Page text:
I interviewed at the Midwest Art Conservation Center (MACC) in Minneapolis on February 3, 2020 right as the coronavirus began its spread throughout the U.S., with no idea what the year would bring. At the time, it felt like an excellent fit for my third-year placement. MACC is a regional center that serves clients across the Midwest from large institutions to small historical societies and private collectors. Their Preventive Conservation Department provides educational programming, carries out preservation assessment surveys, and consults on emergency response activities and grant writing activities. The global pandemic and the widespread social movements following the murder of George Floyd in May of last year made for a city that looked much different when I arrived in August, but I am so grateful to be able to spend my third-year at MACC and in Minnesota as the city heals and grows.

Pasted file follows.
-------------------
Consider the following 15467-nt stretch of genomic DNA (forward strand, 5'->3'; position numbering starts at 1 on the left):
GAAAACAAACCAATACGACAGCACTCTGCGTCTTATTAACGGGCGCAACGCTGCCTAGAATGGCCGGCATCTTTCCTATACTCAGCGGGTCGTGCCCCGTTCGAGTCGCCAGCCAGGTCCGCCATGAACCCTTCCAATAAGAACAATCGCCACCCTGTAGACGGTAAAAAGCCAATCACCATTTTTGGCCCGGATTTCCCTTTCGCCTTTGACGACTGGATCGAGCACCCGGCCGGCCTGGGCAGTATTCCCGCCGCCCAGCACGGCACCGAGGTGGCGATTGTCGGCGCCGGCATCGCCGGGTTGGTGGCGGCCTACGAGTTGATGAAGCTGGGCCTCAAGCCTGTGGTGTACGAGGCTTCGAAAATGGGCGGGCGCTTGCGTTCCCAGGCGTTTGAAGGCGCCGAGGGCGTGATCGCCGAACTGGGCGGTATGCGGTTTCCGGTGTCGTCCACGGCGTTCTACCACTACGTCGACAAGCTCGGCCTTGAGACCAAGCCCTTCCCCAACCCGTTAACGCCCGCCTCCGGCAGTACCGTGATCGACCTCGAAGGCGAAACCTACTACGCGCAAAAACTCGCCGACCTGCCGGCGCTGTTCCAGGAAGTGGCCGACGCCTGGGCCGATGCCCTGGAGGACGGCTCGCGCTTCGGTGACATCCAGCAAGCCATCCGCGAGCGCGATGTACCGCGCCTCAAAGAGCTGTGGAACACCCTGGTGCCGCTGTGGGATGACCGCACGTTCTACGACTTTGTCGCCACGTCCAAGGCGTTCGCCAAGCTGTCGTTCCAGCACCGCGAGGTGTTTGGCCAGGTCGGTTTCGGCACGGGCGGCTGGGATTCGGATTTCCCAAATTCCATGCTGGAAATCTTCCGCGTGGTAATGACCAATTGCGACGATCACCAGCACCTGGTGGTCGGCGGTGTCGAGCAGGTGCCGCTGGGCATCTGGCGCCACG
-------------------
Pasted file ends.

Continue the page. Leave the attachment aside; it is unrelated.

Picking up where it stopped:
My projects in the MACC preventive department have included preservation assessment survey work, community engagement, health and safety research, and technical writing, but one of my favorite projects thus far has been the opportunity to design, pitch, and teach a workshop on environmental data analysis through MACC's series of virtual workshops. "De-Mystifying Environmental Monitoring" was designed for collections professionals who were already collecting environmental data and wanted to learn more about interpreting and using that data to advocate for preservation. I worked with my supervisor, Director of Preventive Conservation, Nicole Grabow, to come up with content that was practically useful to the small and mid-sized institutions that make up most MACC's clients. While the center normally gives workshops in-person, the restrictions of Covid-19 has moved their programming online, which offers challenges and benefits. Participants in the two-day workshop ranged geographically from Miami to Alaska, which made for some excellent conversation about the environmental challenges faced by institutions across the country. The experience of designing and teaching a virtual workshop feels unique to the circumstances of the pandemic, but I think that the skills I developed will translate into any future teaching that I am able to do both virtual and in-person.